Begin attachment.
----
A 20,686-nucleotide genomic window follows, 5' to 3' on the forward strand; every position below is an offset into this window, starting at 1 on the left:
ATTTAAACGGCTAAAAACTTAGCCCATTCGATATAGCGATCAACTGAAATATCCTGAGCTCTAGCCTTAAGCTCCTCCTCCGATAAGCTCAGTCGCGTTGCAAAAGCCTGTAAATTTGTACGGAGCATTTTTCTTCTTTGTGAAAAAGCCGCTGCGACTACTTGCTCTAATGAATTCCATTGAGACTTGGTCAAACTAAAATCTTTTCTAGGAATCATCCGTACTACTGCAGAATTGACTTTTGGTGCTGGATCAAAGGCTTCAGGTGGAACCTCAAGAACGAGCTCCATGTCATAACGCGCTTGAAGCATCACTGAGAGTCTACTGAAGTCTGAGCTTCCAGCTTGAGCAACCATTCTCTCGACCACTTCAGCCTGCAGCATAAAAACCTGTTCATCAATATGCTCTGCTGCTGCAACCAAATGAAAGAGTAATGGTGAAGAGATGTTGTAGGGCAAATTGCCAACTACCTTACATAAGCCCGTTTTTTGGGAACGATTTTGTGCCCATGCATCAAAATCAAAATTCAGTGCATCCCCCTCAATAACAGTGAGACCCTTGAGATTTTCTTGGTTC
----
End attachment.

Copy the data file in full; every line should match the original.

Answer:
A 20,686-nucleotide genomic window follows, 5' to 3' on the forward strand; every position below is an offset into this window, starting at 1 on the left:
ATTTAAACGGCTAAAAACTTAGCCCATTCGATATAGCGATCAACTGAAATATCCTGAGCTCTAGCCTTAAGCTCCTCCTCCGATAAGCTCAGTCGCGTTGCAAAAGCCTGTAAATTTGTACGGAGCATTTTTCTTCTTTGTGAAAAAGCCGCTGCGACTACTTGCTCTAATGAATTCCATTGAGACTTGGTCAAACTAAAATCTTTTCTAGGAATCATCCGTACTACTGCAGAATTGACTTTTGGTGCTGGATCAAAGGCTTCAGGTGGAACCTCAAGAACGAGCTCCATGTCATAACGCGCTTGAAGCATCACTGAGAGTCTACTGAAGTCTGAGCTTCCAGCTTGAGCAACCATTCTCTCGACCACTTCAGCCTGCAGCATAAAAACCTGTTCATCAATATGCTCTGCTGCTGCAACCAAATGAAAGAGTAATGGTGAAGAGATGTTGTAGGGCAAATTGCCAACTACCTTACATAAGCCCGTTTTTTGGGAACGATTTTGTGCCCATGCATCAAAATCAAAATTCAGTGCATCCCCCTCAATAACAGTGAGACCCTTGAGATTTTCTTGGTTC